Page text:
D2L crash course – challenges and invective.

“Change is a 4 letter word” said a mentor at my last job.  No matter how good a new Learning Management System (LMS) is – switching to it will provoke animosity.  I also know from my  dissertation research that the average life at a LMS is 4 – 5 years, so teachers  have to expect change and IT support have to expect teacher crankiness.

That said, I’ve decided to record my attempt to understand conceptually the new framework of D2L.  Different terms are used and it’s clear the LMS was designed by people who think  differently from the way we or  the people who designed ANGEL thought.  I need to get a handle on the mindset. I’ve postponed immersion in the new LMS to avoid being the bleeding edge of this tech – but now  it’s trial by fire.

First, I notice the language challenges.  The training videos provided by D2L use computer generated voice – female (designed to be the most tolerant) but impersonal and inhuman. This business decision looked good on paper and the voice generator is good, but I don’t like it. The text the computer generated speech came from was designed – I’m guessing – by a collaboration of engineer developers and marketing – without input from an educator.  I notice  little  use of words teachers would use, like “student,” “teacher,” “lesson,”   “plan,”  “lesson plan” or “learning objective” but a reliance on words and phases like: “content,”  “topic,” “enforce visibility,” “user” etc.

For the most part “content” is equivalent to the lessons tab in ANGEL – but I suspect they mean different things at different times.  In the training video the term “content materials” is used – that may seem like a redundancy.  That happens.  The training videos tend to  end with a text blurb meant to stick with you – and those tend to have extra filler words like “just” or “only” which help sell a product, but make the text less concise and allows for ambiguity.  The messages as well sell the product rather than inform how or why things work the way they do.  We already bought the thing.  Don’t sell past closing – tell us how it works.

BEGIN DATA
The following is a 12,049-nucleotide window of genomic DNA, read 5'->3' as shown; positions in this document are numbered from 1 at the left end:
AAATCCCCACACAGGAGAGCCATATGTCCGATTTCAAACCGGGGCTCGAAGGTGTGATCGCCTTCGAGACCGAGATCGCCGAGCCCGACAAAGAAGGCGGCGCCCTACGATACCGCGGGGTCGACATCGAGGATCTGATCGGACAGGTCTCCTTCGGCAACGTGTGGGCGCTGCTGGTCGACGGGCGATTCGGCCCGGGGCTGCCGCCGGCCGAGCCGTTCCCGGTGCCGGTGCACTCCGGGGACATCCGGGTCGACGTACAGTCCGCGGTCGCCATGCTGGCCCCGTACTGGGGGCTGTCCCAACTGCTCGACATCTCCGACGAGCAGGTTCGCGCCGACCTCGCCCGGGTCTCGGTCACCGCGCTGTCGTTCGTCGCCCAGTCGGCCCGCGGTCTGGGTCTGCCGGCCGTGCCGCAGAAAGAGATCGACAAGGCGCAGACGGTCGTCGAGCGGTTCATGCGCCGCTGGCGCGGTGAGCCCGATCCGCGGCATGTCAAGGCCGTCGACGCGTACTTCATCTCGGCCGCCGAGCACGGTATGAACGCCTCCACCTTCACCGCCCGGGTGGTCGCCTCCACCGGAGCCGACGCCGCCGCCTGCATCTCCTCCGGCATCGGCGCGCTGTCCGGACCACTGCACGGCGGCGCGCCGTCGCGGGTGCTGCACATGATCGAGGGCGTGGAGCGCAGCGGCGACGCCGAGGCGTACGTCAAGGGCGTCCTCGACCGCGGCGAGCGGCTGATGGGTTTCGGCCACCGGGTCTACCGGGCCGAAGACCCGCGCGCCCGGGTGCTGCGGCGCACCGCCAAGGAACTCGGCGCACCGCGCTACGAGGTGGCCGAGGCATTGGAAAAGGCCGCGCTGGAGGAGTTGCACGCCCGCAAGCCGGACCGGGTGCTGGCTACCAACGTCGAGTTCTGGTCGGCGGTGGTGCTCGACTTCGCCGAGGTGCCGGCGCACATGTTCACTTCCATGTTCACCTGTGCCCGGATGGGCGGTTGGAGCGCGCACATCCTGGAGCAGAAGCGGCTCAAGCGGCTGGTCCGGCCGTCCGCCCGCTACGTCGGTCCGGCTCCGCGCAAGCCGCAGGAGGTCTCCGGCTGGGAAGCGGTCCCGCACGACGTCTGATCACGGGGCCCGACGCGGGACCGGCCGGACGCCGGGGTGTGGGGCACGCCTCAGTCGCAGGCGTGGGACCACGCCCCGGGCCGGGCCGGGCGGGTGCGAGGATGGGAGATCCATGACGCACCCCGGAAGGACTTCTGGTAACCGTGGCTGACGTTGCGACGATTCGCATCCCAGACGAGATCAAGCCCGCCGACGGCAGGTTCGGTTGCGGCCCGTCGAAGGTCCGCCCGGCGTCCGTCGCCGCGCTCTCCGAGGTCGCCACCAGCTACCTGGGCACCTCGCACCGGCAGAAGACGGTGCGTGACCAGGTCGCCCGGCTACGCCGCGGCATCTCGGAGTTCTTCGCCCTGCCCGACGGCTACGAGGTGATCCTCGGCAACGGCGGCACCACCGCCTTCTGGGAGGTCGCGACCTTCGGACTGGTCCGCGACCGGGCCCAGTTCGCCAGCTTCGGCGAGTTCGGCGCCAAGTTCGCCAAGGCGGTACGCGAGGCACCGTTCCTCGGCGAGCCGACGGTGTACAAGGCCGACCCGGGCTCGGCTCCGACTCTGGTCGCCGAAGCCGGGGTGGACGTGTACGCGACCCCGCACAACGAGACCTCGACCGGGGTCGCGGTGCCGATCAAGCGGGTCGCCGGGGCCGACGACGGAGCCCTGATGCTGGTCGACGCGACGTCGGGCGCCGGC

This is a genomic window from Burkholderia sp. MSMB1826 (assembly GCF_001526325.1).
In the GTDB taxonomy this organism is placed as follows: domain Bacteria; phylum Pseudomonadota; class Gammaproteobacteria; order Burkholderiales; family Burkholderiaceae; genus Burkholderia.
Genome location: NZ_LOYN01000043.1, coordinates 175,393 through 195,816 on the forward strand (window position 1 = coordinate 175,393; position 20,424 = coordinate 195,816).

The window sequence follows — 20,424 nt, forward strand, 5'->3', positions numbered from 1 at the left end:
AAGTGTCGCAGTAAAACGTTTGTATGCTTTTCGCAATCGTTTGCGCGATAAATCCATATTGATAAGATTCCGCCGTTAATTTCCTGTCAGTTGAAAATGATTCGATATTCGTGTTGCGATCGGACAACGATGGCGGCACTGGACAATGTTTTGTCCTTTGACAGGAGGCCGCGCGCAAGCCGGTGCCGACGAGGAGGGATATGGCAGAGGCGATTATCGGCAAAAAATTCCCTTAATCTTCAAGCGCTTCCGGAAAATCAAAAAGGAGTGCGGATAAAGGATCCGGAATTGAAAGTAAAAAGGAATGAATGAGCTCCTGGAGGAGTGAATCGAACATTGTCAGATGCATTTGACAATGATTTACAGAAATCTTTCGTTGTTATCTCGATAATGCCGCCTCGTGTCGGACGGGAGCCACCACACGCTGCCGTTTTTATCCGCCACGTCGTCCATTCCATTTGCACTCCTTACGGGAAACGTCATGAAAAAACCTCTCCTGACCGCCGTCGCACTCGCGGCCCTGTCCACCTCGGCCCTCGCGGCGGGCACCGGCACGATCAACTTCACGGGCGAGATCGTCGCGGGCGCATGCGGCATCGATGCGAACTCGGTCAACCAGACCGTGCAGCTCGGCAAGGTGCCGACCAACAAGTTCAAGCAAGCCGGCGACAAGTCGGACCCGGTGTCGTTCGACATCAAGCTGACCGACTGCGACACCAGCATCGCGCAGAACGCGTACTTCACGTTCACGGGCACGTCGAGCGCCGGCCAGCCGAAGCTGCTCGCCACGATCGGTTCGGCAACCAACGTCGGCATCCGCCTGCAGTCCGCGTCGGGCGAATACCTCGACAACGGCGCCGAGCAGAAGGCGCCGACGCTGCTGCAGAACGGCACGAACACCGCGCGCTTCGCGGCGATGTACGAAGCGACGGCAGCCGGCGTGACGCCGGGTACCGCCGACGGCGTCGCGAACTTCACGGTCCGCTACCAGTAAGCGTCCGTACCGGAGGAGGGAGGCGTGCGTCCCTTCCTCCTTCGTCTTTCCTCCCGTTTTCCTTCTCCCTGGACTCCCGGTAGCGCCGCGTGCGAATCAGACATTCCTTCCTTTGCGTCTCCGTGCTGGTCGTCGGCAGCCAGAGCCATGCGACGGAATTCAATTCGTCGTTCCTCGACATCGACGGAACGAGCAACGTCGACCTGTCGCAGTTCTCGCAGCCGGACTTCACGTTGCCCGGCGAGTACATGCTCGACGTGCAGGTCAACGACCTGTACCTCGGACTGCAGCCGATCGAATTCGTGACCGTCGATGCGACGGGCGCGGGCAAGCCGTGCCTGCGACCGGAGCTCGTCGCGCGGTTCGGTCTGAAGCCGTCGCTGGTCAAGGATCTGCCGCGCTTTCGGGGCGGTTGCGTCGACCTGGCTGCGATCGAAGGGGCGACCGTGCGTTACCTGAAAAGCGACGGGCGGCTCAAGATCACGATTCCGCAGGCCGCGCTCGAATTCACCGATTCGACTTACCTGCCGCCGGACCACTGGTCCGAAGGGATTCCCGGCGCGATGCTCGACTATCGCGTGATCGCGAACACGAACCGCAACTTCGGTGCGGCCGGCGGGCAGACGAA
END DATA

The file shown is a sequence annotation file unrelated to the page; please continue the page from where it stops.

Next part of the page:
I’m not in the mood for ambiguity.

They company supplied training videos also mentions, “what topics have had a lot of success in the classroom.”  Topics can’t have success.  Students can have success.  Topics can be popular.  What do they mean by “topic”?

Also, when reading how to understand the organization I read,

When users access a course’s Content tool for the first time, the first page they land on is the Overview. Use the Overview page to orient users to the course, content materials, and course expectations. (Link)

You know “Content” throws me – but who’s the user?  If it means the student they land on the homepage – is this another example of using 2 different terms for the same thing?  WTF is a content tool?

I notice the use of terms like “widget” and concepts like bookmarks, from which I infer the design team are post web 2.0 internet savvy (maybe STEM majors in college), but I suspect they expect teaching to be data transfer and may not understand skill development or the humanities in general.

So, if anyone reading this has a grasp on how it was designed or how it works – conceptually (I’m talking big picture) – and what new language we have to use, what it means and what words we should avoid (i.e. nuggets), please  reply to this blog post and I’ll catalog it.   I’m going to keep a learning/ teaching with D2L journal here and I’d appreciate other perspectives.

Next I’ll be ranting on the seemingly incomprehensible conceptual tautologies of Discussions in D2L.